“Veteran helmers” is the Hollywood euphemism for those enfants terribles who are neither enfants nor terribles any longer. They never quite made it to the A list, but their fees are high, they’re not getting any younger and age-obsessed studio execs would rather gamble on a Steven Spielberg in short pants for half the money.

Historically, great filmmakers have done their most lasting work prior to the age of 50 and experienced slow to rapid decline – artistically and commercially – before hanging up their megaphones. With the move away from shooting on soundstages to locations, the physical toll has become more intense.

Notes one studio executive, “There are a lot of people who’ve had distinguished directing careers and have an increasingly difficult time getting work. When you suggest people who have multiple Oscars and 10 years ago would have been the person to dream for, the response is usually something like, ‘Isn’t he awfully old?'”

Anyone in Hollywood will tell you that age is not a barrier- when a filmmaker has a movie star in his package. It also helps if he’s had a recent hit or owns the rights to sought-after material.

“In general, the majors don’t want to deal with the tough, old dogs,” says director Paul Mazursky. “If you’ve spent 20 or 30 years making movies, you have a pretty good idea of what you do and have limited tolerance for readers’ reports or preview cards. I’ve originated most of my projects, and it wouldn’t have mattered whether I was 18 or 80; almost everyone said ‘no’ to a picture about an old man and a cat (‘Harry and Tonto’). I just did ‘Faithful,’ which was someone else’s script, but most of the projects I’m offered are pretty silly and should be made by younger talent.”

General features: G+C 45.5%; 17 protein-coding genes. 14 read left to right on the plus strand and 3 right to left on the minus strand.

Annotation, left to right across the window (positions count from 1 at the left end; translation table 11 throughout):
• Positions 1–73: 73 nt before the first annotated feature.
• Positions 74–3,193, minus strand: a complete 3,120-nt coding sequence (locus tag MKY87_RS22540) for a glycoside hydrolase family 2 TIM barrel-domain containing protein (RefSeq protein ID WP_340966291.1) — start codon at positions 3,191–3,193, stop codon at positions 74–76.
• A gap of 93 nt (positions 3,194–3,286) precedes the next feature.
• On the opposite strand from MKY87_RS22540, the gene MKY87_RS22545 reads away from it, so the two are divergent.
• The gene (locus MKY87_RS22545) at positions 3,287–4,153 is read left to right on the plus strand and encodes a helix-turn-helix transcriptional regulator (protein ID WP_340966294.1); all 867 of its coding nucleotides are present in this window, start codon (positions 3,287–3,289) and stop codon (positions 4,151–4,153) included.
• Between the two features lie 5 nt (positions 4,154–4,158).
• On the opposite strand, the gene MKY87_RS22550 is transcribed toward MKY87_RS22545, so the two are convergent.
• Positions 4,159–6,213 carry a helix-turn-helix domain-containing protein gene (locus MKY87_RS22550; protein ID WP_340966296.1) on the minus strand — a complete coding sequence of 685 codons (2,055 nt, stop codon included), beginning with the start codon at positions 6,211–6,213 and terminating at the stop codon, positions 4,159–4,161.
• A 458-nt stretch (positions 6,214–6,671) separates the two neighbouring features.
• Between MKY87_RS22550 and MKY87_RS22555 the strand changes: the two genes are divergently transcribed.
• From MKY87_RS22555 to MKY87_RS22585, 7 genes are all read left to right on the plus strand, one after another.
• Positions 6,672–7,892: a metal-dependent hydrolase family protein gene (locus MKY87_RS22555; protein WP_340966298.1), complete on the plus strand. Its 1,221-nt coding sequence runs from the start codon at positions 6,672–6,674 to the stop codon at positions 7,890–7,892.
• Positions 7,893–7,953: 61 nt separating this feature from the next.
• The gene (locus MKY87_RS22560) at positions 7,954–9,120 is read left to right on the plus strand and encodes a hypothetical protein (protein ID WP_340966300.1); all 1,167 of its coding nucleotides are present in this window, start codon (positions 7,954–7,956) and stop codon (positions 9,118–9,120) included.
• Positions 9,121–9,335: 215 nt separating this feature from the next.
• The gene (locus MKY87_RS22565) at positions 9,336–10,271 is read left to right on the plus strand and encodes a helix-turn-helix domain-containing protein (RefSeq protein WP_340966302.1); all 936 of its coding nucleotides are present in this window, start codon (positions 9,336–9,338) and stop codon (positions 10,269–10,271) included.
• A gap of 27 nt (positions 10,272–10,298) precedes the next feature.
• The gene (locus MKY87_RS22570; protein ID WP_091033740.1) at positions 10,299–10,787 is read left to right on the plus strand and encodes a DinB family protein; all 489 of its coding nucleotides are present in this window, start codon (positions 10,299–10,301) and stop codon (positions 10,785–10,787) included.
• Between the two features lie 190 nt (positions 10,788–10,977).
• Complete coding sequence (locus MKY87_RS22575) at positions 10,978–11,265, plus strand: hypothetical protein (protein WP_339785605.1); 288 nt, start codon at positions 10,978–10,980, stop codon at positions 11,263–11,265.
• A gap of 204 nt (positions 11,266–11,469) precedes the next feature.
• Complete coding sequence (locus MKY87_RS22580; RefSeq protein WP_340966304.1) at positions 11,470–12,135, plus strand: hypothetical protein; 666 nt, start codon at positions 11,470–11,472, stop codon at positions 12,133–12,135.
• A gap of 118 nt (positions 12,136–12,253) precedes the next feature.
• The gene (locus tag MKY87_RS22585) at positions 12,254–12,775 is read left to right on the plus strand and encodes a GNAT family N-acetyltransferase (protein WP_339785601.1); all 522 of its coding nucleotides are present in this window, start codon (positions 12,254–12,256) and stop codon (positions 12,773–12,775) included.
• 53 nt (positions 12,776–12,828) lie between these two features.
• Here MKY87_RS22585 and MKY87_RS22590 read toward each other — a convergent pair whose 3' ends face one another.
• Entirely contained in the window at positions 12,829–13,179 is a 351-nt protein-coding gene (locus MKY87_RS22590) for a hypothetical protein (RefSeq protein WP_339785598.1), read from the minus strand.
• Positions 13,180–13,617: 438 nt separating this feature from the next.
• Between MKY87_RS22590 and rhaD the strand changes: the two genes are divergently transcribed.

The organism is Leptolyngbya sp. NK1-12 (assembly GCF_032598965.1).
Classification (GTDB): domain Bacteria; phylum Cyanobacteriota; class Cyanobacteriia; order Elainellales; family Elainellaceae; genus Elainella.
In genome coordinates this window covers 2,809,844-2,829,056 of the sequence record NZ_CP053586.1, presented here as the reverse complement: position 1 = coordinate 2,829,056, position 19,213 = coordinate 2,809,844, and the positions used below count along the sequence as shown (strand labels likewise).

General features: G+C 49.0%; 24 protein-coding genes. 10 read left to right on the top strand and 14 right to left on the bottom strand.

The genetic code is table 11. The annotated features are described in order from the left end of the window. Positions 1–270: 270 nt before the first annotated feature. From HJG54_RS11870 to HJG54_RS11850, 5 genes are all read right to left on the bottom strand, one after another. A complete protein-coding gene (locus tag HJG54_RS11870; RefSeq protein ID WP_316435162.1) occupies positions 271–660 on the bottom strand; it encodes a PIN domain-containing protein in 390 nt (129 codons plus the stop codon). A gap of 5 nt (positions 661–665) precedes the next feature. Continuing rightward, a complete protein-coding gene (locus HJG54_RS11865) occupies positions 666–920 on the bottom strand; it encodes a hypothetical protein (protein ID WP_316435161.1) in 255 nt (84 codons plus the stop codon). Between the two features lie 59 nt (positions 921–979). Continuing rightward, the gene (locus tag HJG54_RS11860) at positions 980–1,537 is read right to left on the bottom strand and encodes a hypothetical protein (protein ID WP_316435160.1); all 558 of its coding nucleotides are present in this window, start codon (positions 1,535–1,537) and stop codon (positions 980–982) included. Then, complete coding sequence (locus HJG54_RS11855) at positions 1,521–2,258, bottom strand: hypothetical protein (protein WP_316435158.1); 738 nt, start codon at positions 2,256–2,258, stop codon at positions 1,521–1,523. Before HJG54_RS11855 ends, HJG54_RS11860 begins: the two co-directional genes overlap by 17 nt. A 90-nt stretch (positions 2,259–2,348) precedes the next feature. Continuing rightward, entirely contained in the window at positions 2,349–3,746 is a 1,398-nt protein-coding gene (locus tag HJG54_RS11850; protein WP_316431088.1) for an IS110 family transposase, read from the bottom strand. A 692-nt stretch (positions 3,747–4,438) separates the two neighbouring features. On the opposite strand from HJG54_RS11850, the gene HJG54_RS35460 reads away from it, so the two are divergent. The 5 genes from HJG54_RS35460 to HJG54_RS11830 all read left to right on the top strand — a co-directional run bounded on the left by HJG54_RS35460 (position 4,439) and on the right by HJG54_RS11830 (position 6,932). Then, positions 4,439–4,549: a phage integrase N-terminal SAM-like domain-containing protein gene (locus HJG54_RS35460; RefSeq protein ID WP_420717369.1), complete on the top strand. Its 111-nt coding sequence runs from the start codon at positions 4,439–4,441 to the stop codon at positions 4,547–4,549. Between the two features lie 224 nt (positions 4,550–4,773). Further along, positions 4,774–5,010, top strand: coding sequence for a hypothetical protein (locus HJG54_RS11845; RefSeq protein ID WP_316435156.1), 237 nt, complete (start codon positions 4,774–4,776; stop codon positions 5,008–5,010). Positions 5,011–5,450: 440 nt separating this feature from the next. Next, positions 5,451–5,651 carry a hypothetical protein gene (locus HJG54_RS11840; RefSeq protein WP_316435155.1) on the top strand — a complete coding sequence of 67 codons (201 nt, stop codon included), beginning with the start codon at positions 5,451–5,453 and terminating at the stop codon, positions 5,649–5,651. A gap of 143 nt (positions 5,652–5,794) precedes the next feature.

One studio chief acknowledges that such veteran talent as Arthur Hiller, Herbert Ross and Sidney Lumet is often mentioned to direct projects. He said their keen sense for a wide variety of material and “great work ethics” were definite pluses. But their fees – generally in the $2 million-$3 million range – pose budgeting problems.

Many older directors are now experiencing second careers directing offbeat projects for cable TV. John Frankenheimer, who began his career in TV, recently helmed the prison saga “Against the Wall” for HBO.

Hiller notes that having several decades’ experience certainly merits a higher salary for a director. But he contends that a fair deal with a real back end would prompt a lot of directors to lower their upfront fees. He characterizes himself as “happy to gamble” and cited “Love Story” as an instance when he worked well below his quote for a piece of the action.